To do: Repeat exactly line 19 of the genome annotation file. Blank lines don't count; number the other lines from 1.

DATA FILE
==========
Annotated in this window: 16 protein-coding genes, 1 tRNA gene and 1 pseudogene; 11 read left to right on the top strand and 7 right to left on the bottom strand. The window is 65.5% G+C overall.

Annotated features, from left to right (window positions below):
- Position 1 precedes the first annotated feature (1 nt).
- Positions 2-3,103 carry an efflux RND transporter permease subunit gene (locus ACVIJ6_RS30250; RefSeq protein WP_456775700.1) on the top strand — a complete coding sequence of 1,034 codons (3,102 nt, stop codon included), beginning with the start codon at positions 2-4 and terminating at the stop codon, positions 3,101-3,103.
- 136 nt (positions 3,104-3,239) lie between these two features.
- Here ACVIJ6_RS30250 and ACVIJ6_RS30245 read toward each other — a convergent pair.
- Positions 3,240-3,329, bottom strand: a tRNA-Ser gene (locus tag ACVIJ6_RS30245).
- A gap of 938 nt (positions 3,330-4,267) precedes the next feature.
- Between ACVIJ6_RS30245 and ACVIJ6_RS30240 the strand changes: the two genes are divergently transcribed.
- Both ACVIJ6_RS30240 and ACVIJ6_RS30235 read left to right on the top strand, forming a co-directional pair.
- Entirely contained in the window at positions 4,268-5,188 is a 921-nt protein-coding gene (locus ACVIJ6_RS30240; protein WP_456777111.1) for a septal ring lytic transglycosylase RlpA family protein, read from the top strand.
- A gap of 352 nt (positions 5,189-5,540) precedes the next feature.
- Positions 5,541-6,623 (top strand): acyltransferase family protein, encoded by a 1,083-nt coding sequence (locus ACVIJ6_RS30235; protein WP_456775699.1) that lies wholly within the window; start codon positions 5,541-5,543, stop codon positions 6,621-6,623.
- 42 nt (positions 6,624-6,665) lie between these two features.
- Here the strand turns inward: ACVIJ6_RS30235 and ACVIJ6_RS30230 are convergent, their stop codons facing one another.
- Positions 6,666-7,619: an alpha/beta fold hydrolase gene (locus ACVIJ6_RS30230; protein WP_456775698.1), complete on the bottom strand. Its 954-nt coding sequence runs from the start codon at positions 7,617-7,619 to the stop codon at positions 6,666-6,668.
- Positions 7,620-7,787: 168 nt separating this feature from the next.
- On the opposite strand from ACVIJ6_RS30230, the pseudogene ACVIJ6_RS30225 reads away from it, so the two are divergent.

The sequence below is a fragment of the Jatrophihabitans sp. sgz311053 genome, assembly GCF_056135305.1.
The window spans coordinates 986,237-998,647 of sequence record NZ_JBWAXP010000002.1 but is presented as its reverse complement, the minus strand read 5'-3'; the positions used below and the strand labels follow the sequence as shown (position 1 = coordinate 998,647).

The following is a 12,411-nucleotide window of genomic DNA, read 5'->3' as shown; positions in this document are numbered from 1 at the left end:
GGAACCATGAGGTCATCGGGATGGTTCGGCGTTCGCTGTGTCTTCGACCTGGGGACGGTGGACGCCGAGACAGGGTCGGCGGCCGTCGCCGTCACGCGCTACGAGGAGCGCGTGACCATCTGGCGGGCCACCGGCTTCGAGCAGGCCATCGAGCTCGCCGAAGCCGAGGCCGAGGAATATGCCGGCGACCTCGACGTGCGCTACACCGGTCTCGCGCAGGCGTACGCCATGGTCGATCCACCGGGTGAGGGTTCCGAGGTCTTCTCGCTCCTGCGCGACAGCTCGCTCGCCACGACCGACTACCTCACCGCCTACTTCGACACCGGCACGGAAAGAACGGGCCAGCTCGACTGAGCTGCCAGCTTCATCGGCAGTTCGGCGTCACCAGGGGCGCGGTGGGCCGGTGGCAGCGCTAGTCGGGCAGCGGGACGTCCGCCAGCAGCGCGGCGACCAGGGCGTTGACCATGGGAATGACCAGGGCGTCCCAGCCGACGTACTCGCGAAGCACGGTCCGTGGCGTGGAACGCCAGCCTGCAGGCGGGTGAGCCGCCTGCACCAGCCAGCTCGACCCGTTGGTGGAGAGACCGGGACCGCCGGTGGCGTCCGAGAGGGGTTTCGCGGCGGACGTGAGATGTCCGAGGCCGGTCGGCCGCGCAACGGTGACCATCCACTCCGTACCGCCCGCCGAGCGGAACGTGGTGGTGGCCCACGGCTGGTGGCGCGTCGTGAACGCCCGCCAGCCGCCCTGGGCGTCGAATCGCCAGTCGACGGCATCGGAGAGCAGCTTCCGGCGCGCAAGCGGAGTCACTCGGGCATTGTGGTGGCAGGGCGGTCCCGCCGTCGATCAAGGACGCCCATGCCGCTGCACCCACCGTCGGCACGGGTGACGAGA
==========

The sequence below is a fragment of the Jatrophihabitans sp. sgz311053 genome, assembly GCF_056135305.1.